The Glycolytic Enzyme Aldolase B Acts as a Metabolic Switch for Metabolic Reprogramming in Hepatocellular Carcinogenesis
Metabolic reprogramming is one of the most important hallmarks of cancer. Tumor cells undergo a series of metabolic reprogramming to meet the demands for rapid proliferation and growth. The Warburg Effect proposed by Otto Warburg in the 1920s points out that even under aerobic conditions, tumor cells prefer anaerobic glycolysis to produce energy and biosynthetic building blocks for cell proliferation. Since then, tremendous research efforts have been made to understand the underlying molecular mechanisms of metabolic reprogramming and its clinical significance.
Recent studies have unveiled a diverse mechanisms for cancer cells to achieve metabolic reprogramming, such as gene mutations, epigenetic alterations, protein-protein interactions, and the interaction between metabolic enzymes and metabolites. Aldolase catalyzes the cleavage of fructose-1,6-bis-phosphate (FBP) to generate dihydroxyacetone phosphate (DHAP) and glyceraldehyde-3-phosphate (GAP) in glycolysis, as well as the reverse reaction of DHAP and GAP to FBP in gluconeogenesis. Aldolase B (Aldob) is abundantly expressed in the liver, small intestine, and kidney. Previous studies have found that Aldob is down-regulated in liver cancer tissues and its expression is reversely correlated to clinical prognosis for liver cancer patients. However, the molecular mechanisms and clinical significance of Aldob downregulation in hepatocellular carcinoma (HCC) remain to be defined.
On July 6, 2020, Nature Cancer online published a research paper entitled "Aldolase B Suppresses Hepatocellular Carcinogenesis by Inhibiting G6PD and Pentose Phosphate Pathways" from Dr. YIN Huiyong's group at the Shanghai Institute of Nutrition and Health (SINH), of the Chinese Academy of Sciences(CAS). This study discovers a novel mechanism by which Aldob regulates liver cancer metabolic reprogramming.
In this study, the researchers started out from gene expression microarray analysis of paired human HCC tissues and found that the expression of Aldob was significantly downregulated, whereas glucose-6-phosphate dehydrogenase (G6PD), the rate-limiting enzyme of the pentose phosphate pathway (PPP), was significantly upregulated in tumor tissues compared to peripheral normal tissue. Furthermore, a low expression of Aldob and high G6PD expression was positively associated with short overall survival and poor prognosis for HCC patients.
A multivariate analysis demonstrated that Aldob is an independent risk factor for HCC. Using N-Nitrosodiethylamine (DEN)-induced HCC mouse model, they further found that global or liver specific knockout (KO) of Aldob promotes hepatocellular carcinogenesis through enhancing G6PD activity to increase the metabolic flux to PPP, while re-expression of Aldob in liver-specific Aldob KO mice suppresses HCC. Consistently, pharmacological inhibition or genetic knocking down G6PD attenuates the tumor formation. All these in vivo data suggest that Aldob opposes HCC through regulation of G6PD and PPP.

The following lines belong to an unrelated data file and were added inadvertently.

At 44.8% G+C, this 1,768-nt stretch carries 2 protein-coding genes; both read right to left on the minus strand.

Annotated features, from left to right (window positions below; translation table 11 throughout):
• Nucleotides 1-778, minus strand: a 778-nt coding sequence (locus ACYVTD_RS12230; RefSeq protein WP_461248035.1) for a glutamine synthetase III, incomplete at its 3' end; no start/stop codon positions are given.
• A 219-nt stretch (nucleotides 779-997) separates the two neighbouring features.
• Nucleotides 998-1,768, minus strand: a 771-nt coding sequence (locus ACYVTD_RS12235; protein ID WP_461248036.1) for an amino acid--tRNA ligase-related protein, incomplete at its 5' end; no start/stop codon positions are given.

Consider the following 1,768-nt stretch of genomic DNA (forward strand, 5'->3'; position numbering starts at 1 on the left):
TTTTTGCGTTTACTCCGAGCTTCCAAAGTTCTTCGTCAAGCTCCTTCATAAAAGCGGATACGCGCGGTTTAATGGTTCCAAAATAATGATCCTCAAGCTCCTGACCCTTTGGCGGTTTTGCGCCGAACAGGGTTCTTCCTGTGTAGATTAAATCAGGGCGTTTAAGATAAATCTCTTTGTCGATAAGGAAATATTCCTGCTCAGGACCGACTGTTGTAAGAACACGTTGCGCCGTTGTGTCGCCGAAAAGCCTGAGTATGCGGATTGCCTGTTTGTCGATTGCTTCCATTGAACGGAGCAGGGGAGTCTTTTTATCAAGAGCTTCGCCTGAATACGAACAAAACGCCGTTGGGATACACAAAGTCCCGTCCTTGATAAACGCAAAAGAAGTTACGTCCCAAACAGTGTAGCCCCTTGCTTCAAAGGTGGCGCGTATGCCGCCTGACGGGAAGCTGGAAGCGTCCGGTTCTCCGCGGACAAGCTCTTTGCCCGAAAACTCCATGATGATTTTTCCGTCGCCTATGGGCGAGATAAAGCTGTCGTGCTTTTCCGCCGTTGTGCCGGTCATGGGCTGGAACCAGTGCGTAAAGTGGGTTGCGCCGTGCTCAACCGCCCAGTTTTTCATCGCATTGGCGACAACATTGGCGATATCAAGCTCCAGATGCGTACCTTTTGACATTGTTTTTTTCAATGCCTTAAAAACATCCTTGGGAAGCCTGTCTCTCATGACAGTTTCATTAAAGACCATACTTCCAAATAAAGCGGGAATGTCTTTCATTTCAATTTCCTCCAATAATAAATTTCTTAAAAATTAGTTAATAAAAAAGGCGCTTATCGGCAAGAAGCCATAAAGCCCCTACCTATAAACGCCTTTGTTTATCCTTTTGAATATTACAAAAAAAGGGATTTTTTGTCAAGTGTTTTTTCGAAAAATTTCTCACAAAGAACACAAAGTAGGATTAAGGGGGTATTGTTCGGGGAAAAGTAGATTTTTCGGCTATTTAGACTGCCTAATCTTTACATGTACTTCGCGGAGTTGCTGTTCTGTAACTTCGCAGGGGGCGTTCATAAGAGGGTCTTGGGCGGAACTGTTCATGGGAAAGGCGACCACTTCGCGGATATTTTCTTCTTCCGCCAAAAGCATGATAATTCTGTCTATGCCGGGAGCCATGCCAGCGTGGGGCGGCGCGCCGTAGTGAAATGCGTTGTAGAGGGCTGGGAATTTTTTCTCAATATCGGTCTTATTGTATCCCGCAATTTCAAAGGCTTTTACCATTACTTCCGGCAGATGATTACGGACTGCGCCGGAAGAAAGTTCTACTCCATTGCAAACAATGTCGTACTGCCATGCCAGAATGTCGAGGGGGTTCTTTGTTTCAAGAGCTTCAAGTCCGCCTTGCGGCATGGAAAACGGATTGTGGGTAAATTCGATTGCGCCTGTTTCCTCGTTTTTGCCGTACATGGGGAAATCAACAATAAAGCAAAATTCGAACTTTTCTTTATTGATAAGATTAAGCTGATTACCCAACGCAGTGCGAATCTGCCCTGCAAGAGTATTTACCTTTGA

They further demonstrated that in normal liver cells, Aldob interacts with G6PD to inhibit its activity, and the presence of Aldob enhances the inhibitory effect of tumor suppressor p53 on G6PD through a protein complex containing Aldob, G6PD and p53 to regulate cell metabolism. In cancer cells, however, Aldob downregulation releases G6PD activity and attenuates the inhibitory effect of p53 on G6PD, leading to the increased metabolism of PPP to meet the need for rapid growth of cancer cells.
In summary, this study has defined a new molecular mechanism for cancer cell metabolic reprogramming: the interaction of metabolic enzymes Aldob and G6PD regulates cell metabolism in glycolysis and pentose phosphate pathways, whereas the loss of Aldob in tumor cells leads to rewire metabolic pathways to favor tumor growth. The study found a new non-enzymatic function of Aldob, highlighting a clinical significance in diagnosis and treatment of liver cancer.
The graduate students Drs. LI Min and HE Xuxiao from SINH, and Dr. GUO Weixin from The Eastern Hepatobiliary Surgery Hospital, Shanghai, are the co-first authors for this work. Prof. YIN Huiyong is the lead contact for this article. Dr. TAO Yongzhen, a senior research assistant from SINH, and Dr. CHENG Shuqun, a chief physician from The Eastern Hepatobiliary Surgery Hospital are designated as co-corresponding authors. The authors acknowledged the help from Dr. LI Dangsheng and Prof. DING Jianping from the Center for Excellence in Molecular Cell Science of CAS, Prof. LI Yu from SINH, and Prof. LIN Shengcai and LIN Shuhai from Xiamen University. This work was funded by the National Natural Science Foundation of China, the Chinese Ministry of Science and Technology, and CAS.
Aldob inhibits liver cancer by directly interacting with G6PD and enhancing p53-mediated inhibition of G6PD (Image provided by Prof. YIN Huiyong's Group)
WANG Jin (Ms.)
Shanghai Institute of Nutrition and Health,
Chinese Academy of Sciences